This is but one problem with the Left. They give lip service to religious freedom while simultaneously working to restrict those freedoms. Hillary calls for a swift approval of President Obama’s “strong, progressive” nominee to the Supreme Court. Does anyone doubt that “progressive” means one who will limit religious freedom as well as the Second Amendment? It’s like saying “some of my best friends are” blacks, Hispanics/gay, pick your minority that you want to placate. It didn’t play well 20 years ago, it shouldn’t play well now.

Believers use words like “faith,” “God,” “worship” as tenets to live by. Hillary uses them as a punch line and exclamation point.

Super Tuesday

Today is “Super Tuesday,” a day of multiple state primaries in the 2016 presidential election. There is a sense of inevitability in both parties. Hillary Clinton for the Democrats vs. Donald Trump for the republicans. It’s enough to make one wonder, has the electorate got its collective head in the region of its collective nether regions?

Donald Trump takes delight in offending anyone and everyone. His disapproval rating among Hispanics is over 80%. Yet he doesn’t seem to care and, according to election and caucus results, why should he? His message of vitriol is working. He’s tapped into the anger that has been building in the American people for several years now, the sense of outrage with politics as usual. On the outside he’s an outsider, not part of the problem and therefore part of the solution. His claims that he will restore America to its former glory and protect her borders against immigrants is beginning to sound much like the message spouted by two of the world’s most recent villains, Adolph Hitler and Benito Mussolini in the 1930s. This isn’t to say Trump is a fascist or to compare him to Hitler. It’s not Trump the person that is reminiscent of those days. It’s Trump the phenomenon. It’s the way he’s taken hold of the angst that permeates the nation, how he plays on the fears, real or imagined and how he appeals to bygone times. And it’s especially about how he came out of nowhere so quickly as a politician. The New York Times, admittedly not a bastion of conservatism, had an interesting op-ed piece on this topic yesterday.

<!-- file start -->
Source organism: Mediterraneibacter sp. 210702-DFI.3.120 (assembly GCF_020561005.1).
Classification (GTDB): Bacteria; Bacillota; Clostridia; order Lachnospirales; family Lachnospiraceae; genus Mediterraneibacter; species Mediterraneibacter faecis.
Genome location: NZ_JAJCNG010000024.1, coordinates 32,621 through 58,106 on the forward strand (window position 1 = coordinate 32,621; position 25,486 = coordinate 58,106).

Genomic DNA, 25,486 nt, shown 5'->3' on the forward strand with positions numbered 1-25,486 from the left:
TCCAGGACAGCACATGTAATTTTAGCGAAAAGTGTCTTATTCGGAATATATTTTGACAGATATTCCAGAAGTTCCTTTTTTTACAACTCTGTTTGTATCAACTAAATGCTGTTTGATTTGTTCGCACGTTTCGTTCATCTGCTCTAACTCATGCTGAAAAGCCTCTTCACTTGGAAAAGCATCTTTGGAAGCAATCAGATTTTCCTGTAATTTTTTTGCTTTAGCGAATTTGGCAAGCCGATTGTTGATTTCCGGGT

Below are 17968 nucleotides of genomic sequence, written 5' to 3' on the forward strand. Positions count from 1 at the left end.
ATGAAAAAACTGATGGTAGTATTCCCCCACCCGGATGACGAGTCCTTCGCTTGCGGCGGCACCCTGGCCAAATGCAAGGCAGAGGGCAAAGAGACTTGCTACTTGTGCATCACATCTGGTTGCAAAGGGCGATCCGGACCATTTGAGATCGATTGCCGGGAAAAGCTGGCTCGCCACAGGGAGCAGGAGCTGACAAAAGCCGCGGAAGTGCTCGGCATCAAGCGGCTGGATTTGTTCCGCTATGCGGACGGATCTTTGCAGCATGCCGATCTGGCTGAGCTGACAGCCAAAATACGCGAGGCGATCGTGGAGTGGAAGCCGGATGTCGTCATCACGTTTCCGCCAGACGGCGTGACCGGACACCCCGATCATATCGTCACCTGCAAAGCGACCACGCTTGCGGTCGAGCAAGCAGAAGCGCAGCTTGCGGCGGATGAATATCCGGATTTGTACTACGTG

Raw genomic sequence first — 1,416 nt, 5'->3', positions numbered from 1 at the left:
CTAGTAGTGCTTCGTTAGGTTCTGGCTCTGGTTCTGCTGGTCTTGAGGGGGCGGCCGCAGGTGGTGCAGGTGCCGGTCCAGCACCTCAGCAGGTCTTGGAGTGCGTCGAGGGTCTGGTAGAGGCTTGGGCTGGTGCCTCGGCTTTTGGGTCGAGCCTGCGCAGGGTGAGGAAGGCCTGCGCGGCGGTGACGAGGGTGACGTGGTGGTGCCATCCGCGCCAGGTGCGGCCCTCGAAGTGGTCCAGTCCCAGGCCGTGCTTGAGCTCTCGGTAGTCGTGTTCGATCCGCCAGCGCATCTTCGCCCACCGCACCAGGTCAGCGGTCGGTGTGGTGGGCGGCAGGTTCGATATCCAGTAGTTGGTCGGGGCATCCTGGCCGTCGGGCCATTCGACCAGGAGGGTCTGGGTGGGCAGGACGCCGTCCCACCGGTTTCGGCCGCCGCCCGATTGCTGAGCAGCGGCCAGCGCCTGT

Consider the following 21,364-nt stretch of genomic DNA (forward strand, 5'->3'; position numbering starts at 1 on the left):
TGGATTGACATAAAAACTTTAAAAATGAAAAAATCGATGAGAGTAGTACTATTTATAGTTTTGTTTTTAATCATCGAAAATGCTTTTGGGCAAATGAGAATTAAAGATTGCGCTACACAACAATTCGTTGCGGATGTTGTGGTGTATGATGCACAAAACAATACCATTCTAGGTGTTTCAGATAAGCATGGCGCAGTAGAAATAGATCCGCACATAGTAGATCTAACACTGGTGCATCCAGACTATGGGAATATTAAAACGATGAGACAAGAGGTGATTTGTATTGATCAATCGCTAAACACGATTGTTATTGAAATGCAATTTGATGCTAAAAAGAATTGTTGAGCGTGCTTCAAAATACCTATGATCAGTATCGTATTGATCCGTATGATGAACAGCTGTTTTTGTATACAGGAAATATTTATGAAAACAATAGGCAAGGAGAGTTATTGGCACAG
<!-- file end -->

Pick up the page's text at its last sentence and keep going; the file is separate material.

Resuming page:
Hillary Clinton, on the other hand, is firmly mainstream politics. Where Trump frightens the GOP mainstream, the Democratic central party doesn’t want just a democrat in office; it wants Hillary. But Hillary’s problem is that her trustworthiness is low and dropping every week. Benghazi, classified emails, the Clinton Foundation, Wall Street ties even as she touts herself as the champion of the common man or woman — all keep dogging her despite her and the party’s efforts to put them in the past and say they don’t matter. In fact, it’s the very act of claiming they don’t matter that makes them matter. She’s out of touch with reality, just as she was when she claimed she and Bill were “dead broke” when they left the White House in 2001. Some democrats are beginning to realize that Hillary might not withstand real scrutiny as a candidate and are calling for the party wake up and dump Hillary before it’s too late.

So what it comes down to is a matter of Low T on both sides. Low temperament for the office of president on the Donald’s part (do you really want him in control of the nuclear codes and his finger on the button?) and low trustworthiness on Hillary’s part. What a choice. Can there be a third option, ABCD? Anyone But Clinton or Donald?